Press Release 691

                                     AUSTRALIAN COUNCIL FOR THE DEFENCE OF GOVERNMENT



Press Release 691

Taxpayers pay forPrivate Schools :

It now makes Economic sense to

Make them public schools


The week before schools opened after the summer holidays, three things happened.

  1. One of the biggest critics of the federal Coalition’s reversal on Gonski schools funding, Adrian Piccoli, was dumped as education minister in the NSW premier Glady Berejiklian’s cabinet reshuffle on Sunday. Piccoli, a country MP, who understood the importance of public education for country children,  was farewelled with many many accolades from teachers, principals and public school supporters.
  2. The education minister, Simon Birmingham, has committed to have a school funding plan ready for the April Council of Australian Governments (Coag) meeting.At the same time Birmingham has attempted to divert attention from the issue of glaring inequalities in Australian education and falling standards by introducing tests for Grade One children!
  3. By far the most important event was the production of Chris Bonner and Bernie Shepherd’s report entitled ‘The Vanishing Private School’. with statistics proving that the costs of private schools are now ‘substantially met’ by public funds. In an article in the Guardian Newspaper, they asked the question : Can we really call schools private when they get so much public money? Their original report is found at DOGS note their statistics which prove that it would SAVE the taxpayers money if private schools were now taken over by the governments of Australia ! And on the facts and figures issue DOGS also note that Bonner and Shepherd are not even counting capital , indirect taxpayer expenditures and endowments in their calcultions.

DOGS have a very simple solution. DOGS have always had a very simple solution. If a school takes public money it should be public in purpose, outcome, access, ownership control, funding, accountability and provision. Private schools have never been and never can be public schools. They should not receive any public funding whatsoever.

Bonner and Shepherd in their Report  at write:

The vanishing private school


Australia is in the middle of a remarkable transition that may pass unnoticed.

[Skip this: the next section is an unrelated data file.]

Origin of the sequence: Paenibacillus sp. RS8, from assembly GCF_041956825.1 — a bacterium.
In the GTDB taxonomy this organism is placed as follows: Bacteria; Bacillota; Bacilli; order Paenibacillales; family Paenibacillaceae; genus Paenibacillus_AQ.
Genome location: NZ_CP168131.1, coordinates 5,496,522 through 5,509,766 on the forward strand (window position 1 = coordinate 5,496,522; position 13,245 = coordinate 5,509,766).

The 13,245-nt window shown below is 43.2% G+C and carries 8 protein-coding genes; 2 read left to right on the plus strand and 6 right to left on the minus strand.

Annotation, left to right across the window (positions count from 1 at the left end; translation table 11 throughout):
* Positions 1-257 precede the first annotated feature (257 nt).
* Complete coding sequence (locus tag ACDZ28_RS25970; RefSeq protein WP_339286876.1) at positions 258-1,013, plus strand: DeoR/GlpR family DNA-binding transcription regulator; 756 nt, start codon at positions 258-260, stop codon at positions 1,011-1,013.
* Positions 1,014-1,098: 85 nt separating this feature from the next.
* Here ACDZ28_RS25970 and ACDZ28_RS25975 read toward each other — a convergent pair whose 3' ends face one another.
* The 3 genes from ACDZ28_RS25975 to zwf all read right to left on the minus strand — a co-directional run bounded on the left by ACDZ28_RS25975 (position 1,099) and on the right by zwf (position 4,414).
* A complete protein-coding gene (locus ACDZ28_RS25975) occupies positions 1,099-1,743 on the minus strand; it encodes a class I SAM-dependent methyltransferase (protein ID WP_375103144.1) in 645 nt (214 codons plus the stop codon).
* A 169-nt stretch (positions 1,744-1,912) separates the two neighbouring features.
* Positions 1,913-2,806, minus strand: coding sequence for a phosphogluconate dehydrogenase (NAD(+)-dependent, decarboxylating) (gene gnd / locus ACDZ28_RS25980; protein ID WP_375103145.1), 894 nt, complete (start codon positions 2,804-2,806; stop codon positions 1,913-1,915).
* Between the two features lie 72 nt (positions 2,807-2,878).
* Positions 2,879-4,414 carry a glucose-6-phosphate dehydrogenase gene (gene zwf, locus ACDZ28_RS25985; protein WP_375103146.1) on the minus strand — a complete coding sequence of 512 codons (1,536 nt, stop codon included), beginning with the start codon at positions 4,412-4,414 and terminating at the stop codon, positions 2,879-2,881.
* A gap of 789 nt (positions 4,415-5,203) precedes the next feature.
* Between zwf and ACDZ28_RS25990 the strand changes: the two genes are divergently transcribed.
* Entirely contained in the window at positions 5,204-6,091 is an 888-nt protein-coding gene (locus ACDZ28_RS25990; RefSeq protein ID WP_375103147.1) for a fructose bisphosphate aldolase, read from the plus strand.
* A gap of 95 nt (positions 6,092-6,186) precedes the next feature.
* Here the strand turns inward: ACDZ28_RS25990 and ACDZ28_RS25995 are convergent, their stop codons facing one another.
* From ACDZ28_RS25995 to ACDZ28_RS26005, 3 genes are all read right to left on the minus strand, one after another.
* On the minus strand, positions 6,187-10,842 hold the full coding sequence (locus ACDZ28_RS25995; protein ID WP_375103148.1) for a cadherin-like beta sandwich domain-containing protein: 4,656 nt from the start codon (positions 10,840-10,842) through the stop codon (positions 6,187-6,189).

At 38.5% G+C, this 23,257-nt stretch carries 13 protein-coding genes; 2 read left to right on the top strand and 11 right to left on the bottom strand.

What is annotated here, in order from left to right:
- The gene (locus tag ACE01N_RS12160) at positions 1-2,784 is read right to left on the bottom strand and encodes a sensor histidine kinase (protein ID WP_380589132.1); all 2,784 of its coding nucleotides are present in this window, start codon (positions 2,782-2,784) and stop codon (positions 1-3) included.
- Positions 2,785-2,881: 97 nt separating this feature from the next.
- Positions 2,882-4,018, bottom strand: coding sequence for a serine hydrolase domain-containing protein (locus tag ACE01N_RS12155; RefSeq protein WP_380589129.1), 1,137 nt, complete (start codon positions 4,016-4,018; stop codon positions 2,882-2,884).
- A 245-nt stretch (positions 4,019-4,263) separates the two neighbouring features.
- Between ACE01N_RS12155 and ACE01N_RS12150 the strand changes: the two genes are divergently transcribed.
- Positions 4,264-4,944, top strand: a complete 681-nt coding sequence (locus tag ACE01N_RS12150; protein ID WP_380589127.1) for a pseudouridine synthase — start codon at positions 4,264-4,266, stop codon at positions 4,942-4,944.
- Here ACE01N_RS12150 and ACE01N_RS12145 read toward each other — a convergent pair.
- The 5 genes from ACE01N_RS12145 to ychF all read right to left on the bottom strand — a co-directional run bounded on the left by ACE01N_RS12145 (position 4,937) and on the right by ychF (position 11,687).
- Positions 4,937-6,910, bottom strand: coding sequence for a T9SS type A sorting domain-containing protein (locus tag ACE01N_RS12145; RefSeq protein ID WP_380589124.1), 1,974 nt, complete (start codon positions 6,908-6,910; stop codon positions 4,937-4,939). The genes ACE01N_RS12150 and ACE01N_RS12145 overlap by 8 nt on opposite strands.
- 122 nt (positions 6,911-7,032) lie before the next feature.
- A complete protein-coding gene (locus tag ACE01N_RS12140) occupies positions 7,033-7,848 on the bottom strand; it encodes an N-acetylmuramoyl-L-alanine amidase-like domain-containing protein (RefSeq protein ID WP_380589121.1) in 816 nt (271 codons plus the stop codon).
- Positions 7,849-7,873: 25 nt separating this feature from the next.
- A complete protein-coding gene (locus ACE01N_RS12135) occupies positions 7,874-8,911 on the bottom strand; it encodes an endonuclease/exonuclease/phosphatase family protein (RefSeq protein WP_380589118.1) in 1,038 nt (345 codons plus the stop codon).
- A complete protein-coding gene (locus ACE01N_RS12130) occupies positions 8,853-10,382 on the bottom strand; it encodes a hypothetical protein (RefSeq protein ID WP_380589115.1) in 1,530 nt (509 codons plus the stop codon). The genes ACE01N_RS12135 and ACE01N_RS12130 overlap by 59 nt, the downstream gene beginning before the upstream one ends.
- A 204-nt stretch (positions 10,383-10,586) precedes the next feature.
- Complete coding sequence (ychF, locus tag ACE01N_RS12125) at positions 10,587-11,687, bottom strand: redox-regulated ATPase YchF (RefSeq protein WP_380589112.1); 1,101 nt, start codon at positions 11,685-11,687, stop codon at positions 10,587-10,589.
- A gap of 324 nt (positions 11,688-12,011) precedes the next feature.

Most of our private schools, which enrol about a third of our students, are on the verge of Disappearing.


Not physically;they are vanishing because most are now funded close to, and in some cases above,similar public schools

 In financial terms they should no longer be considered ‘private. Private schools have long been funded by fees, with additional support from governments. This arrangement has now

been tipped upside down. All but the wealthier private schools are essentially funded by governments. For a majority of private schools the  Fees provide additional income which is increasingly taking their total resourcing to levels well above similar public schools The rapid growth of their public funding component raises serious questions about the relationship between private schools which are open to some and public schools which must be available to every child from every family in every location and circumstance. Most of Australia’s private schools are on the verge of disappearing. In funding terms they can no longer be considered to be private.

The majority are essentially funded by governments, most commonly at 90-95% (2014 figures) of the funding going to similar public schools. Their private income takes their total resourcing to levels well above similar public schools.

This raises long-forgotten questions about differences in the operation and obligations of what are now virtually two publicly-funded sectors. This question was never addressed in the past, not least because it was considered that, rather than costing governments, directing public funding to support the running of private schools actually saves money. The amount saved is variously claimed to be between $4 and $9 billion each year.

This analysis takes a closer look by asking what would be the recurrent funding cost to governments if they had to fully fund the education of all school students?It uses My School data to model several scenarios. We show that the cost is, at most, around $1.9 billion.But for a combination of reasons the actual cost would be around half that amount and even less.

 School funding –described by Gonski as uncoordinated, divisive and unnecessarily complex-has reached the point where the claimed savings created by funding private schools may not exist.

We can’t create a better conversation about the future relationship between the public and private school sectors until we deal with current realities. The near-full public funding of private schools, and its implications, is one of those realities.

Chris Bonnor and Bernie Shepherd




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